The   Coronavirus Aid, Relief and Economic Security (CARES) Act was just signed into law on March 27, 2020.  It is a gigantic economic stimulus package with many provisions that will affect your business financially.  The following are for businesses with employees and are affected by the Coronavirus Pandemic:

There are several payroll credits available as well as sick leave benefit changes effective April 1, 2020. 

The Families First Coronavirus Response Act (FFCRA) was signed into law by the president on March 18, 2020.  This Act became effective on April 1, 2020 and applies to sick leave taken between April 1, 2020 and December 31, 2020.  It includes The Emergency Paid Sick Leave Act (EPSLA) and the Emergency Family and Medical Leave Expansion Act (EFMLEA).

The original Family Medical Leave Act only applied to employers with 500 or more employees.  This current act brings in all employers regardless of size and provides paid sick leave to employees through 12/31/2020.

The first Act – The Emergency Paid Sick Leave Act provides (this Act covers the first two weeks of sick leave):

  1. This Act covers the first two-week period the employee is out for the following three conditions:
    1. The employee is subject to a federal, state, or local quarantine or isolation order related to COVID-19
    2. The employee has been advised by a health care provider to self-quarantine due to concerns related to COVID-19
    3. The employee is experiencing symptoms of COVID-19 and is seeking a medical diagnosis.
  2. In this instance, the employer is required to pay 100% of the employee’s regular pay rate (up to $511 per day) for the first two-week period (80 hours maximum).
  3. If one of the conditions in the following three descriptions applies, the employer must pay its employee two-thirds of his or her regular pay rate up to $200 per day ($2,000 in total) in sick leave for 80 hours over a two-week period.
    1. The employee is caring for an individual who is subject to an order as described in one of the previous conditions or has been advised in (b) above.
    2. The employee is caring for his or her child if the school or place of care of the child has been closed or the childcare provider of such child is unavailable due to COVID-19 precautions.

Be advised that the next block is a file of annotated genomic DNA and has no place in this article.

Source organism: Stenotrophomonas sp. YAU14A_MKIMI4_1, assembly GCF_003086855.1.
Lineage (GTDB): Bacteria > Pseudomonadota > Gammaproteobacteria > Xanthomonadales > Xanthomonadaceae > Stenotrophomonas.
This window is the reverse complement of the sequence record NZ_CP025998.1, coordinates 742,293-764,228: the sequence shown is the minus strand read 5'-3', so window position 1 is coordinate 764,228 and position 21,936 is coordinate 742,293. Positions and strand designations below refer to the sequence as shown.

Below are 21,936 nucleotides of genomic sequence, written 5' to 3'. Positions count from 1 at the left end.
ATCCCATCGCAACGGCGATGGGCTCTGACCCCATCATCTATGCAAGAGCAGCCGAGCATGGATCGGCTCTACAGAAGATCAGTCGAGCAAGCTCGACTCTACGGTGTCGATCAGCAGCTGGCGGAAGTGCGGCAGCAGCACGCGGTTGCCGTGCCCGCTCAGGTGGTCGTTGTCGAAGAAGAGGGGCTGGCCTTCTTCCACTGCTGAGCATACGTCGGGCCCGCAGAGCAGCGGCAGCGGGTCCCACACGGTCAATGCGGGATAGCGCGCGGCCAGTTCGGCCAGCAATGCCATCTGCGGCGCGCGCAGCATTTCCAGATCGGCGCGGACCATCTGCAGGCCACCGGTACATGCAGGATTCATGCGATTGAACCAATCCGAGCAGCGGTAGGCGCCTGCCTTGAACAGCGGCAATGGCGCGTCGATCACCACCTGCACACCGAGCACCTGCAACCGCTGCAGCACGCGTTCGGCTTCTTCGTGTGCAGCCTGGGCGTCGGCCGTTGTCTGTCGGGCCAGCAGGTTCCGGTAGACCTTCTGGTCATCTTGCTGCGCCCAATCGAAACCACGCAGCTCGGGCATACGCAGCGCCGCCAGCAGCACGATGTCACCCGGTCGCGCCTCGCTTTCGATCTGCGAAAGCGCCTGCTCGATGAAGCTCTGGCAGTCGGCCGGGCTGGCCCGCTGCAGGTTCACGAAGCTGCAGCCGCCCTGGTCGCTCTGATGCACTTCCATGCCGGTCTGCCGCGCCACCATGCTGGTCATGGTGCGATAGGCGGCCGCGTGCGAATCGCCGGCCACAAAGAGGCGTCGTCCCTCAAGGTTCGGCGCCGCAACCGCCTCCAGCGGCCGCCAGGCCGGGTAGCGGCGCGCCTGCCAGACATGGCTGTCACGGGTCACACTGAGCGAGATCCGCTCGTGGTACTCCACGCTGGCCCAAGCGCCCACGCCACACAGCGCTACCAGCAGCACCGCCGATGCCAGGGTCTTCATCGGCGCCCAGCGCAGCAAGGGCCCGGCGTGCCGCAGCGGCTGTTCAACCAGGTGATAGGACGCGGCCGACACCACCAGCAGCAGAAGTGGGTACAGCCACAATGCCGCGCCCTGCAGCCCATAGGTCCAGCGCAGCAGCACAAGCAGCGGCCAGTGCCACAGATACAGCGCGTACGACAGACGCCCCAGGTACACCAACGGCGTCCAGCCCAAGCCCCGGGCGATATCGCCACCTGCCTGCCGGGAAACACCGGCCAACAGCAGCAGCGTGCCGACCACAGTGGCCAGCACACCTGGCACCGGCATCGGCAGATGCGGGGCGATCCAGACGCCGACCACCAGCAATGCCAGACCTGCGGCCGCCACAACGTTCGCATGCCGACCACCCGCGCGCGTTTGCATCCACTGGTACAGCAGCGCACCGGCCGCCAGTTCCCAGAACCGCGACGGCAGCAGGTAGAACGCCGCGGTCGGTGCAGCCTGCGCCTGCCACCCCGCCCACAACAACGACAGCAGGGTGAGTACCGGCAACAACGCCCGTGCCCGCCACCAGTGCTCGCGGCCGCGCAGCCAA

3. The employee is experiencing any other substantially similar condition specified by the secretary of health and human services in consultation with the secretary of the treasury and the secretary of labor.

Under this Act, the employer is able to take a refundable tax credit against the employer’s portion of Social Security taxes equal to 100% of the qualified sick leave the employer paid for each calendar quarter plus a pro-rata share of the employer’s qualified health plan expenses. The employer’s sick leave payments and the employer credit resulting therefrom offset one another dollar for dollar.


The second Act – the Emergency Family and Medical Leave Expansion Act (EFMLEA) provides: (this act covers the next 12 weeks of leave (after the above) for qualifying need related to COVID-19 and requires you return the employee to work at the end of the leave. 

  1. Following the first 10-day period (the period covered under the prior Act above), the employer must provide paid leave to an employee for each additional day of leave.
  2. The rate of pay for the next 12 weeks is calculated based on the rate of not less than 2/3 of the employee’s regular rate of pay the number of hours the employee would otherwise normally be scheduled to work. This benefit is capped at $200 per day or $10,000 in the aggregate.

Under this Act, the employer may claim a 100% credit against the employer’s share of payroll tax for each employee, limited to 2/3 of regular pay rate up to $200 per day, plus a pro rata share of the employer’s qualified health plan expenses.  The family leave payments and the employer credit resulting therefrom offset one another dollar for dollar.


In the event you lay-off the employee, you are not liable for these benefits and the corresponding payroll tax credits.  The employee is then entitled to claim the unemployment benefits provided by the State of Delaware.  As an employer, normally when an employee claims unemployment, the payroll tax rate for unemployment tax is increased as a result.  We have not heard any different as a result of this pandemic.  However, there is a re-hire credit available if you re-hire the employee at a point in the future.


The federal payroll credits are obtained by completing IRS Form 7200 along with your normal quarterly 941 payroll tax forms.  These credits will be available for the 2nd, 3rd and 4th quarter of 2020.  The Form 7200 is only available in draft form at this point but is available online at www.irs.gov

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